The Benefits of Workplace Wellbeing


Originally featured as a guest post on iamYiam‘s health blog.

Work – it can be a passion or a pain in the neck – literally – but more and more companies are catching on to the workplace wellness trend, also known as workplace wellbeing, and are realizing reproducible health benefits for employees that come with lucrative financial savings.

Workplace wellbeing is understood to be any activity or policy designed to promote health among employees of an organization. It can consist of a wide range of activities or offers, such as complimentary health screenings, massage, sports classes or an ergonomic workplace design. Beyond these types of measures and incentives, the notion of workplace wellness has developed to encompass a culture of health and wellbeing within the organization.

Early adopters of the corporate wellness model began experimenting with workplace wellbeing initiatives as far back as the 1960’s – but for decades, the benefits of such early programs were not easily measured or understood. In the data-rich world of the 21st century, however, this is no longer the case.

One such pioneer in the field of workplace wellbeing is Johnson & Johnson, whose leaders estimate that it’s wellness initiatives have saved the company $250 million in health care costs in the last decade alone; with a return of $2.71 for every dollar invested in the program.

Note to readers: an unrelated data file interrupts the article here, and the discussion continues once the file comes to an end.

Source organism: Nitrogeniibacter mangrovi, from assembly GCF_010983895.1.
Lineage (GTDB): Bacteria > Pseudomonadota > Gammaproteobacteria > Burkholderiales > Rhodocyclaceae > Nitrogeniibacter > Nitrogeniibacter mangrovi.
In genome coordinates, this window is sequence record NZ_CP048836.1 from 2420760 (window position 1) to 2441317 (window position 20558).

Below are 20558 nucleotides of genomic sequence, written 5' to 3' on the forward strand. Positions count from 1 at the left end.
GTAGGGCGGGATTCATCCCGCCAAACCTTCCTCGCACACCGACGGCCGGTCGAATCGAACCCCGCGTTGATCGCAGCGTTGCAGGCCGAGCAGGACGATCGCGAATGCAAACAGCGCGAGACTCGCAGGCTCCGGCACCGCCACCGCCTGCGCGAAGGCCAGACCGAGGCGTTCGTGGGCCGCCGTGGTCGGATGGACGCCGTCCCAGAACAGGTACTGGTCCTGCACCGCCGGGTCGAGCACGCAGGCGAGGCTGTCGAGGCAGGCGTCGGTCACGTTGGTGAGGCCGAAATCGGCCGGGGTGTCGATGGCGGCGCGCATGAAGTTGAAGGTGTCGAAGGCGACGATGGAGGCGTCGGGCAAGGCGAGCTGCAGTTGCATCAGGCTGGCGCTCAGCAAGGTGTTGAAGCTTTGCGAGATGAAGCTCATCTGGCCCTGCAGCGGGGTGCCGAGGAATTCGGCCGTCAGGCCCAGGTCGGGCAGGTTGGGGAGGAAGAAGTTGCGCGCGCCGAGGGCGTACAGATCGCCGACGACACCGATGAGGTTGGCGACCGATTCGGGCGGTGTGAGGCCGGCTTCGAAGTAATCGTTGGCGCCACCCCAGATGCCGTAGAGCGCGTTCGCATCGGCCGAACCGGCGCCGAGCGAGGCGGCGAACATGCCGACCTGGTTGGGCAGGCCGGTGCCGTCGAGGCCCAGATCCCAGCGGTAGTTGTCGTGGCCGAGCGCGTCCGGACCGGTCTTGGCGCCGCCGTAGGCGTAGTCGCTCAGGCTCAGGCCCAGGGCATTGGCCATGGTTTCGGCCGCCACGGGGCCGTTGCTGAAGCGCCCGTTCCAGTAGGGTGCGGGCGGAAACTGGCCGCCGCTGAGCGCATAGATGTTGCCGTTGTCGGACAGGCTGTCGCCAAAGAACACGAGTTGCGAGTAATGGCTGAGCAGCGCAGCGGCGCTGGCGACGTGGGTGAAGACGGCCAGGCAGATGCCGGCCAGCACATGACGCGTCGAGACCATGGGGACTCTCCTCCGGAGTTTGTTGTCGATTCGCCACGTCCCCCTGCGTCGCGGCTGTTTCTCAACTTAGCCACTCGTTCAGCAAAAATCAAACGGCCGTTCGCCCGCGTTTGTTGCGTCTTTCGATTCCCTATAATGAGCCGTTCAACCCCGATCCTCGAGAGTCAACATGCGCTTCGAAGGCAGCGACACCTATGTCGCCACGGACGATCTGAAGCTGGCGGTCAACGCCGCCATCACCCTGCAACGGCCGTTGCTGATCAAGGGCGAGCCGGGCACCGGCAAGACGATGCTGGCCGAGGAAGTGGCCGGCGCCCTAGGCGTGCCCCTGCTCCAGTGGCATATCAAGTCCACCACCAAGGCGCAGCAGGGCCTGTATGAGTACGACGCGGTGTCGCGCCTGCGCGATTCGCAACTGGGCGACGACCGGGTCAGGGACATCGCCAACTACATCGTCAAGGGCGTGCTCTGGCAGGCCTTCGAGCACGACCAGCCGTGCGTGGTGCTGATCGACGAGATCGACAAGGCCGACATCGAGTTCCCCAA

Another study suggests that for every dollar invested in workplace wellness initiatives, a savings of $3.27 on medical costs and an additional $2.73 in savings on absenteeism costs can be realized.

The World Health Organization, a proponent of workplace health promotion, describes a wide array of benefits to the employer. Beyond cost savings, increased productivity, reduced turnover, improved staff morale and a better brand image can also be realized. On average, staff productivity has been shown to increase by 13% among businesses that introduce wellbeing strategies.

Employees who take part in workplace wellbeing programs can enjoy improved health, wellbeing, self-esteem, morale and job satisfaction, as well as a safe and healthy working environment. Moreover, they will be less prone to the hazardous effects of stress which can pose serious health threats.

Large corporations, as well as small and medium-sized businesses, plus public and nonprofit institutions, can benefit equally from a custom wellness program that is developed according to the organization’s strategic priorities, values, resources and most importantly, needs of the workforce.

From fresh fruit to dance and yoga lessons; wearables and personalized health programs: workplace wellbeing offers something for everyone.

Contact

Work Cited:

The Future Laboratories: Workforce Futures. UBS. (2016)
Baicker, Katherine, David Cutler, and Zirui Song. “Workplace wellness programs can generate savings”. Health Affairs 29(2)(2010): 304-311.

Berry, Leonard L., Ann M. Mirabito, and William B. Baun. “What’s The Hard Return On Employee Wellness Programs?”. Harvard Business Review (2010)

Vesely, Rebecca. “Shaping up: Workplace Wellness in the ’80s and Today -Workforce Magazine.” NULL. (2012)

“WHO | Workplace Health Promotion”. Who.int. N.p., 2017. Web. 3 Mar. 2017.

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